Remember, two of the most important pieces of information before drafting a player: games and minutes played. Dampier’s value increased along with his minutes.

All-Disappointment Team

PG: Tony Parker. Parker is at 14 points, 5.4 assists and 3.4 rebounds. His stats are at best marginal for a point guard, however he was widely a 6th or 7th round selection. Why should we have known better?

You could have looked at his stats from last year. They were about the same. The system run in San Antonio does not create big assists for the point guard. It's not Parker’s fault, but he is not a good fantasy point guard. Those who selected him too early watched the Finals, heard him compared with Kidd and thought he’d be good. You all thought wrong.

SG: Kobe Bryant (here come the angry letters). Bryant is down 9 points, 1.5 assists, and 2 rebounds per game from last season and has a stint on the injured list. Why should we have known better?

You should have known better because I told you before the season started. The injuries and surgeries were bad signs. Couple that with the sharing of shots in Los Angeles and you’ve got a poor fantasy season.

Remember, good team play leads to poor fantasy play. We want selfish players, who shoot whenever they touch the ball and only pass when it will lead to an assist.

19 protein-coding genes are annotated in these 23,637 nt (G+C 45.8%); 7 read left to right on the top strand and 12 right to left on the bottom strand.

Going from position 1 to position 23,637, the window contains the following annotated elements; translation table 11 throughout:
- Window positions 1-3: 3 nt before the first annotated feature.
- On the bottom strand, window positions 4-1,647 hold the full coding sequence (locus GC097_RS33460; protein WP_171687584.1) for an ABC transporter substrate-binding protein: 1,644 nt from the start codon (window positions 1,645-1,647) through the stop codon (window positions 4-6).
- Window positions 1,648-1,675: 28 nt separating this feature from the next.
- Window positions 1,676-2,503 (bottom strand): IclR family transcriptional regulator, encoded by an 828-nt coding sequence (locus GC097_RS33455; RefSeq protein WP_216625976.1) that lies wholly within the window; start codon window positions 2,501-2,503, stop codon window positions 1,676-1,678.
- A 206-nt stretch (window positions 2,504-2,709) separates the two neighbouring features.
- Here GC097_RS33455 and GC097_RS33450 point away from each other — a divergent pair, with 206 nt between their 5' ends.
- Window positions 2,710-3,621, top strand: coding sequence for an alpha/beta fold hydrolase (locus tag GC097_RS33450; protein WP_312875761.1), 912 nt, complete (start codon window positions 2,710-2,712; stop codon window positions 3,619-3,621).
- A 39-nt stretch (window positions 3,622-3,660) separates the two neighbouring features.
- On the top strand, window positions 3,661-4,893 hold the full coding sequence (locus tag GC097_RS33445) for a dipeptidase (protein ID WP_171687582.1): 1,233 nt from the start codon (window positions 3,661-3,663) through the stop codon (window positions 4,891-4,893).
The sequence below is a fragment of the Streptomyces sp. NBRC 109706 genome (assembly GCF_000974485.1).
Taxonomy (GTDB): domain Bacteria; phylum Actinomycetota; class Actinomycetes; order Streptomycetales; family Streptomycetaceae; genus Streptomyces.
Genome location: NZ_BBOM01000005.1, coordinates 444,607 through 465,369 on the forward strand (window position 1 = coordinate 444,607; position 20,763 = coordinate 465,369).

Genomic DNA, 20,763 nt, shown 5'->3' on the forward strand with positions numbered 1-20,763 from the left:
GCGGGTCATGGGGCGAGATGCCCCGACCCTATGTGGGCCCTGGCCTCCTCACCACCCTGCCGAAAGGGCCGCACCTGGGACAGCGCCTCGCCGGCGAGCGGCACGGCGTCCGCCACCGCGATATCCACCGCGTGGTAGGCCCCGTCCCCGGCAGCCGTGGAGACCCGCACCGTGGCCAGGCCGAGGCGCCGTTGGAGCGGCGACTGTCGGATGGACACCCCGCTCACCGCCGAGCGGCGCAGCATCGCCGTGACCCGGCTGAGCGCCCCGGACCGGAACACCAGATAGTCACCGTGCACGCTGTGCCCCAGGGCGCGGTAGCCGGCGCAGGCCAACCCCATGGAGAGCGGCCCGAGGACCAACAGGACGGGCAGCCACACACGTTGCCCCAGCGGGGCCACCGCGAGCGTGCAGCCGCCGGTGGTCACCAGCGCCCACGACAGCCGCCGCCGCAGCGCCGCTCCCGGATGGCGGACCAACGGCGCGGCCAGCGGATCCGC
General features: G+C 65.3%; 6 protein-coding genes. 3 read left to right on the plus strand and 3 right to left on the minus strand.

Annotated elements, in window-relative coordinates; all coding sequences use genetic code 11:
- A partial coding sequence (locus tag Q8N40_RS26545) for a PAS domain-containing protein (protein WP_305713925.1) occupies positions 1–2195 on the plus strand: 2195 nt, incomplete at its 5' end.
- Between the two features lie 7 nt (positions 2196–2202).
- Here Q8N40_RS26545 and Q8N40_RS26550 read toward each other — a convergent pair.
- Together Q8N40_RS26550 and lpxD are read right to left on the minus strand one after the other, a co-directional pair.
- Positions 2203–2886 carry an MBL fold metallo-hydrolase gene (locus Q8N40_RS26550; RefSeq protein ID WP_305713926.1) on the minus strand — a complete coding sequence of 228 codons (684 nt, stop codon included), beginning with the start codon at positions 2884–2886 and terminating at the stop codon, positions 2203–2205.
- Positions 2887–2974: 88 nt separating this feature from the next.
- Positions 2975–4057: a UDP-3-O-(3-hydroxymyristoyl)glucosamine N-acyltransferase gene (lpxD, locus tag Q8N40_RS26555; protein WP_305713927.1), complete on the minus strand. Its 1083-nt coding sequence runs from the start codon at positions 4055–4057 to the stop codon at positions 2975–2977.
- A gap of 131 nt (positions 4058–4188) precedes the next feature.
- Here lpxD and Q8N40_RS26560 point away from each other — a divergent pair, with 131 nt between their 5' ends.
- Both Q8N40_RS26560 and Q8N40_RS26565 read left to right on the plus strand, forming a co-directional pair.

SF: Ricky Davis. Is he really a small forward? Am I cheating? Deal with it. He is down 7 points and 2 assists from last year. He was a hair below upper-echelon players last year. Now, he doesn’t belong on fantasy rosters (though, that could change depending on how the new Celtics coach uses him). Why should we have known better?

Davis was the selfish player we fantasy owners wanted last year. When Cleveland drafted LeBron James and Paul Silas was hired, the ball was coming out of Davis’ hand. Davis had to either become a “team player” - which we don’t want - or not adapt, which would have led to a trade. Eventually the latter occurred and he has lost his value.

You’ve got to be aware of team dynamics before drafting.

PF: Chris Webber. Webber’s stats are 1st round stats and he is among the most elite players in the league. Too bad for owners that he hasn’t done anything yet. Most Webber-drafters are at the bottom of their leagues and frantically read the Sacramento Bee every morning for updates on Webber’s health.

You cannot draft oft-injured players. My number is 40. If a player misses a total of 40 games over his last 2 seasons, he must be avoided. If you drafted Webber before the 5th round you made a huge mistake.

C: Shaq O’Neal. The issues with Webber and Bryant both should have been taken into consideration before drafting O’Neal.

We all should know that Shaq is a generous player who moves the ball and will give up shots for teammates. With Malone, Payton, and Bryant, Shaq’s scoring would take a hit. We also all should know that Shaq only plays for portions of the season. However, we all know that Shaq is the only center who provides stats worthy of an early pick.

Next season, do not jump the gun on drafting Shaq. He can be had after the 3rd round. By that time you should have enough good players to make up for his missed games

Congrats to all of my award winners. Remember, if you have any questiosn, ask the